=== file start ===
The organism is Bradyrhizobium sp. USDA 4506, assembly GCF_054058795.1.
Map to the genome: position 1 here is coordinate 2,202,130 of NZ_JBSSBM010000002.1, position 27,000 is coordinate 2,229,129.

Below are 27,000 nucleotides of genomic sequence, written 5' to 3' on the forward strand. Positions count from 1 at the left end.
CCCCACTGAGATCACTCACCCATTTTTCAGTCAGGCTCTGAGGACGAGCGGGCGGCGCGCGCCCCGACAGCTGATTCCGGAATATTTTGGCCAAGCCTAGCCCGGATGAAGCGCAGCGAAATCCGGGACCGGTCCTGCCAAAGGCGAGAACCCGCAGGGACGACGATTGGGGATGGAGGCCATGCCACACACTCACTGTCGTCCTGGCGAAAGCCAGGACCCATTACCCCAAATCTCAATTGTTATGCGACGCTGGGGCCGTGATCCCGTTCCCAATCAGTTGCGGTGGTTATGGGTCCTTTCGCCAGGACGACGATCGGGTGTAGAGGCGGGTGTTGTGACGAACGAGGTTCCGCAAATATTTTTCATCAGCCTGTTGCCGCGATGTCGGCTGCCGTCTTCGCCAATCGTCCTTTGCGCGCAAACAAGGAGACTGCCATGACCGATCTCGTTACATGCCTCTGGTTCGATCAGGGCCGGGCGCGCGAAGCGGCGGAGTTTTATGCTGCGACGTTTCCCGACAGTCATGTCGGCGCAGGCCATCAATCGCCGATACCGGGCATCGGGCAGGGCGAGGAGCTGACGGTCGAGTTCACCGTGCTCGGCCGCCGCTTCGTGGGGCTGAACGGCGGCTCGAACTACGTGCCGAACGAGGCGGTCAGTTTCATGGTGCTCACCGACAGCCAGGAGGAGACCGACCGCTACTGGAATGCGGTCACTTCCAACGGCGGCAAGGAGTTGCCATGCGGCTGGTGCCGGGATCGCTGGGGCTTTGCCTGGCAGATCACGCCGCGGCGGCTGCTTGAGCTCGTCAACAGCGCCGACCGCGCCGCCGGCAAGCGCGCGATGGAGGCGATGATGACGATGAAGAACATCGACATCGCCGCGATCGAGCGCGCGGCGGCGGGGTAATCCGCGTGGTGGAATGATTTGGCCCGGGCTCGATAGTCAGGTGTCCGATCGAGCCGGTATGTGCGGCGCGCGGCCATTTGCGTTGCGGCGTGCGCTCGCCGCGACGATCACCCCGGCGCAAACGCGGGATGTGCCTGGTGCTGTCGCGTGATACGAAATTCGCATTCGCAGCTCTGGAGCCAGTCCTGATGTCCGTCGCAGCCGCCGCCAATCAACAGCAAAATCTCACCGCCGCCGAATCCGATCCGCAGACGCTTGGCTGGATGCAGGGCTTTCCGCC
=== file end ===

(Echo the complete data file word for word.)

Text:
The organism is Bradyrhizobium sp. USDA 4506, assembly GCF_054058795.1.
Map to the genome: position 1 here is coordinate 2,202,130 of NZ_JBSSBM010000002.1, position 27,000 is coordinate 2,229,129.

Below are 27,000 nucleotides of genomic sequence, written 5' to 3' on the forward strand. Positions count from 1 at the left end.
CCCCACTGAGATCACTCACCCATTTTTCAGTCAGGCTCTGAGGACGAGCGGGCGGCGCGCGCCCCGACAGCTGATTCCGGAATATTTTGGCCAAGCCTAGCCCGGATGAAGCGCAGCGAAATCCGGGACCGGTCCTGCCAAAGGCGAGAACCCGCAGGGACGACGATTGGGGATGGAGGCCATGCCACACACTCACTGTCGTCCTGGCGAAAGCCAGGACCCATTACCCCAAATCTCAATTGTTATGCGACGCTGGGGCCGTGATCCCGTTCCCAATCAGTTGCGGTGGTTATGGGTCCTTTCGCCAGGACGACGATCGGGTGTAGAGGCGGGTGTTGTGACGAACGAGGTTCCGCAAATATTTTTCATCAGCCTGTTGCCGCGATGTCGGCTGCCGTCTTCGCCAATCGTCCTTTGCGCGCAAACAAGGAGACTGCCATGACCGATCTCGTTACATGCCTCTGGTTCGATCAGGGCCGGGCGCGCGAAGCGGCGGAGTTTTATGCTGCGACGTTTCCCGACAGTCATGTCGGCGCAGGCCATCAATCGCCGATACCGGGCATCGGGCAGGGCGAGGAGCTGACGGTCGAGTTCACCGTGCTCGGCCGCCGCTTCGTGGGGCTGAACGGCGGCTCGAACTACGTGCCGAACGAGGCGGTCAGTTTCATGGTGCTCACCGACAGCCAGGAGGAGACCGACCGCTACTGGAATGCGGTCACTTCCAACGGCGGCAAGGAGTTGCCATGCGGCTGGTGCCGGGATCGCTGGGGCTTTGCCTGGCAGATCACGCCGCGGCGGCTGCTTGAGCTCGTCAACAGCGCCGACCGCGCCGCCGGCAAGCGCGCGATGGAGGCGATGATGACGATGAAGAACATCGACATCGCCGCGATCGAGCGCGCGGCGGCGGGGTAATCCGCGTGGTGGAATGATTTGGCCCGGGCTCGATAGTCAGGTGTCCGATCGAGCCGGTATGTGCGGCGCGCGGCCATTTGCGTTGCGGCGTGCGCTCGCCGCGACGATCACCCCGGCGCAAACGCGGGATGTGCCTGGTGCTGTCGCGTGATACGAAATTCGCATTCGCAGCTCTGGAGCCAGTCCTGATGTCCGTCGCAGCCGCCGCCAATCAACAGCAAAATCTCACCGCCGCCGAATCCGATCCGCAGACGCTTGGCTGGATGCAGGGCTTTCCGCC